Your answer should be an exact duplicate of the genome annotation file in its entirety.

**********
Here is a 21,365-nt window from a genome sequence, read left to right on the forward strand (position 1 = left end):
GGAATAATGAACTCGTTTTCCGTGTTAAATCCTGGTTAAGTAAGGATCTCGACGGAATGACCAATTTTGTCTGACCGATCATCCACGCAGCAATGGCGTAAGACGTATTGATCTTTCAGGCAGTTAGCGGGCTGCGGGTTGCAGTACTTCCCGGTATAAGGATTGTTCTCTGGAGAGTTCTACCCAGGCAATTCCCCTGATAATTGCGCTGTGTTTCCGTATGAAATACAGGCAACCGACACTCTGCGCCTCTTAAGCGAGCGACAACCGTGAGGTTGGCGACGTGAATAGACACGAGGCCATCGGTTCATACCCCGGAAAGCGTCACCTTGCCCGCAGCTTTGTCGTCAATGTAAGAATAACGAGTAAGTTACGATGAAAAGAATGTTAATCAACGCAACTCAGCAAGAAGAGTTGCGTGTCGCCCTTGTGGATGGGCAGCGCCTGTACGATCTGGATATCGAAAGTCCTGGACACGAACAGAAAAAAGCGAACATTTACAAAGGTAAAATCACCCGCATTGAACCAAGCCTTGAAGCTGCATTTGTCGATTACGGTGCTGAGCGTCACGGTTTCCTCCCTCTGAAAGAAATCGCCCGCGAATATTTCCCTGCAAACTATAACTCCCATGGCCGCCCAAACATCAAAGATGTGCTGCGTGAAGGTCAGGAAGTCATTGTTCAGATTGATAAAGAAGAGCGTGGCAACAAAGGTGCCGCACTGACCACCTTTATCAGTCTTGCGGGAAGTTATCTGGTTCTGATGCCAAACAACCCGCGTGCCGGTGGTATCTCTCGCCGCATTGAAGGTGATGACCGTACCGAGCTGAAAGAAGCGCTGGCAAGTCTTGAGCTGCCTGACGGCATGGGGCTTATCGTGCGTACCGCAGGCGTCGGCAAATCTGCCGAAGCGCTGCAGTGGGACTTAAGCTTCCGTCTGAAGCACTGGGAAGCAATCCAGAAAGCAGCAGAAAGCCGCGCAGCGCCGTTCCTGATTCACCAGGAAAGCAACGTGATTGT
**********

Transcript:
Here is a 21,365-nt window from a genome sequence, read left to right on the forward strand (position 1 = left end):
GGAATAATGAACTCGTTTTCCGTGTTAAATCCTGGTTAAGTAAGGATCTCGACGGAATGACCAATTTTGTCTGACCGATCATCCACGCAGCAATGGCGTAAGACGTATTGATCTTTCAGGCAGTTAGCGGGCTGCGGGTTGCAGTACTTCCCGGTATAAGGATTGTTCTCTGGAGAGTTCTACCCAGGCAATTCCCCTGATAATTGCGCTGTGTTTCCGTATGAAATACAGGCAACCGACACTCTGCGCCTCTTAAGCGAGCGACAACCGTGAGGTTGGCGACGTGAATAGACACGAGGCCATCGGTTCATACCCCGGAAAGCGTCACCTTGCCCGCAGCTTTGTCGTCAATGTAAGAATAACGAGTAAGTTACGATGAAAAGAATGTTAATCAACGCAACTCAGCAAGAAGAGTTGCGTGTCGCCCTTGTGGATGGGCAGCGCCTGTACGATCTGGATATCGAAAGTCCTGGACACGAACAGAAAAAAGCGAACATTTACAAAGGTAAAATCACCCGCATTGAACCAAGCCTTGAAGCTGCATTTGTCGATTACGGTGCTGAGCGTCACGGTTTCCTCCCTCTGAAAGAAATCGCCCGCGAATATTTCCCTGCAAACTATAACTCCCATGGCCGCCCAAACATCAAAGATGTGCTGCGTGAAGGTCAGGAAGTCATTGTTCAGATTGATAAAGAAGAGCGTGGCAACAAAGGTGCCGCACTGACCACCTTTATCAGTCTTGCGGGAAGTTATCTGGTTCTGATGCCAAACAACCCGCGTGCCGGTGGTATCTCTCGCCGCATTGAAGGTGATGACCGTACCGAGCTGAAAGAAGCGCTGGCAAGTCTTGAGCTGCCTGACGGCATGGGGCTTATCGTGCGTACCGCAGGCGTCGGCAAATCTGCCGAAGCGCTGCAGTGGGACTTAAGCTTCCGTCTGAAGCACTGGGAAGCAATCCAGAAAGCAGCAGAAAGCCGCGCAGCGCCGTTCCTGATTCACCAGGAAAGCAACGTGATTGT